Gambling is an activity in which people stake something of value, such as money or other valuable items, on the outcome of a game of chance or an uncertain event. It is a popular pastime that can result in large winnings or losses. People gamble in many settings, including casinos, racetracks, and on the Internet.
People with mental health problems are more likely to gamble to cope or escape their moods. They may also be at risk of gambling related debt. If you know a family member with a problem, help them break the habit by setting clear boundaries around managing their money. It’s also a good idea to talk to them about any underlying issues such as depression, stress, or substance abuse.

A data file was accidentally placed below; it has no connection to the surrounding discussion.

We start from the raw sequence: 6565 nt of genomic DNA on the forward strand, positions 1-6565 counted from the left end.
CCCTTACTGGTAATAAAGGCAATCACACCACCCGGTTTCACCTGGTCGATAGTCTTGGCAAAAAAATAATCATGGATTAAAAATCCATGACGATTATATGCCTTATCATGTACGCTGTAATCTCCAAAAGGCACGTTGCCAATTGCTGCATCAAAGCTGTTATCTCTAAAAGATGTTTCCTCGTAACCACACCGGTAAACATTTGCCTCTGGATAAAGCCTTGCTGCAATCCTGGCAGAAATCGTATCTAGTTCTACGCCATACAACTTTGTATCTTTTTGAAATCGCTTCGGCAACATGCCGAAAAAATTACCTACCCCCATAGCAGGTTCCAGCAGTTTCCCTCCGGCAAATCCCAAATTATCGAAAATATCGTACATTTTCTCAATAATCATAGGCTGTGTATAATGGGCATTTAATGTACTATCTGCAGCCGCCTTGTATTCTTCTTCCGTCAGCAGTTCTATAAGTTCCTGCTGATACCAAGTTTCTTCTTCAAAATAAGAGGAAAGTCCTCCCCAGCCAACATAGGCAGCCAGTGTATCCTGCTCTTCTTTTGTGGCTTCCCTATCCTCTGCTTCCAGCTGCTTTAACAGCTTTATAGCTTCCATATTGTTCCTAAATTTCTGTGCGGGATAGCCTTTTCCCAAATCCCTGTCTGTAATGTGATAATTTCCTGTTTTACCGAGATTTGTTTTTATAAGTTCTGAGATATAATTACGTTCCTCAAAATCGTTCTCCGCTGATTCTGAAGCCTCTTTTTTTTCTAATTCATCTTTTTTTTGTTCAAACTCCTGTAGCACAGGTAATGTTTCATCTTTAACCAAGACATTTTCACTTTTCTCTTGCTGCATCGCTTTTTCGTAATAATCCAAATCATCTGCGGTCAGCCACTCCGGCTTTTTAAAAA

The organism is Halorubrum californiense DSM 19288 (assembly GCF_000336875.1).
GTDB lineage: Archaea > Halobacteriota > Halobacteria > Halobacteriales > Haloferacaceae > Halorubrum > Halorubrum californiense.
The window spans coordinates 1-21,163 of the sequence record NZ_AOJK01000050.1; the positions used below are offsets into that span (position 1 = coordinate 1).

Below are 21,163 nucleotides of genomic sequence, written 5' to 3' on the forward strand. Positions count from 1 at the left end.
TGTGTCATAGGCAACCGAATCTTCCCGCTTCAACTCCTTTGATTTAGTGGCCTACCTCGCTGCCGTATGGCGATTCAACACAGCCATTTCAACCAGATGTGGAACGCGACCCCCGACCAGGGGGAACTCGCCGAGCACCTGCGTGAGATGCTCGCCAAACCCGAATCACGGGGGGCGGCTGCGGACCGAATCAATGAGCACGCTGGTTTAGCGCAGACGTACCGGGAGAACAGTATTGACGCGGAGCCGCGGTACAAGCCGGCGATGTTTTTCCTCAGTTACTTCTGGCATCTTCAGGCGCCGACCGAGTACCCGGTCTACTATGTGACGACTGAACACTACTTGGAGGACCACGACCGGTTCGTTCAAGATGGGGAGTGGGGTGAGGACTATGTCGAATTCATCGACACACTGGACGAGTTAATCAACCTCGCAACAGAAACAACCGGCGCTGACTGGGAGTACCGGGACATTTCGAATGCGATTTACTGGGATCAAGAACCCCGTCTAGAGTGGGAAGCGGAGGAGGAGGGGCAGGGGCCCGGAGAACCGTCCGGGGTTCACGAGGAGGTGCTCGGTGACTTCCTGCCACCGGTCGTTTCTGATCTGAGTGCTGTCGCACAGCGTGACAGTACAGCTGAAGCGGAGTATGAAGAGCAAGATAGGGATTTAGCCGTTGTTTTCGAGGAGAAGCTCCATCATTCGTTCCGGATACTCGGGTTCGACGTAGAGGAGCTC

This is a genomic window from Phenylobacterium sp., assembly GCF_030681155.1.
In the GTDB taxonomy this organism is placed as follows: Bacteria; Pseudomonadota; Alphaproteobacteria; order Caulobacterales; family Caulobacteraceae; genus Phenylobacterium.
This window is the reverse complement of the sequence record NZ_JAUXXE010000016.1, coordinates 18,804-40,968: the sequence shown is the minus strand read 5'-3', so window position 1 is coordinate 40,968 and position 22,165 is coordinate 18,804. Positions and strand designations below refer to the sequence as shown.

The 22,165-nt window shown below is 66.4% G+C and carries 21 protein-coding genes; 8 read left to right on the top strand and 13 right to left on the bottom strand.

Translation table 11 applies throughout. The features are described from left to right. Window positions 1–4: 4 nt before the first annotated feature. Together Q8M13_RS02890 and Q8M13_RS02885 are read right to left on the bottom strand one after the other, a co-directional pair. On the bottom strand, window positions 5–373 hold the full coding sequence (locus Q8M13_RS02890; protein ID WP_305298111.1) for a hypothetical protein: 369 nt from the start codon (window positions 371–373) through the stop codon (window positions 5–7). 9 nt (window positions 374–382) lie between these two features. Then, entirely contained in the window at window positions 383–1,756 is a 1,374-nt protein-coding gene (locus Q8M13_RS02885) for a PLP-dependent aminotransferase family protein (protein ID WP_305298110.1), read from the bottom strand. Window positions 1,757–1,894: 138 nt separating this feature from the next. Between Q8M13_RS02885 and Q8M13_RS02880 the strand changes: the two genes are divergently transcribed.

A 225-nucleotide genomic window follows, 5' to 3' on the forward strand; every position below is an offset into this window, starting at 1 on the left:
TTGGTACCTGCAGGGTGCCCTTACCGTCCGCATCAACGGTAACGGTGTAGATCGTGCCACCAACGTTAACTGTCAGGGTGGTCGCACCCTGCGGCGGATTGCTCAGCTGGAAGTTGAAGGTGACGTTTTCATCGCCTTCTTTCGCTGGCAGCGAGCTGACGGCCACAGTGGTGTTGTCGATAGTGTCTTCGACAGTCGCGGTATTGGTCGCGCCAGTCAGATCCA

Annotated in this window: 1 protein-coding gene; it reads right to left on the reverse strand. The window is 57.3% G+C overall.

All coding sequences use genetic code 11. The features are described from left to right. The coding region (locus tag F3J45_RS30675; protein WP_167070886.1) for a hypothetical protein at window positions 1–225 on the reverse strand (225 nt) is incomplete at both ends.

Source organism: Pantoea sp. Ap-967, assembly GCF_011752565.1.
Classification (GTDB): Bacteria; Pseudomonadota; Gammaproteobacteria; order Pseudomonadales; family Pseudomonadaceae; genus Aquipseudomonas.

The understanding of pathological gambling has undergone a great deal of change in recent years. It is now generally accepted that it is a psychological disorder, similar to alcoholism. This change has been reflected in, or at least stimulated by, the various editions of the Diagnostic and Statistical Manual of Mental Disorders published by the American Psychiatric Association.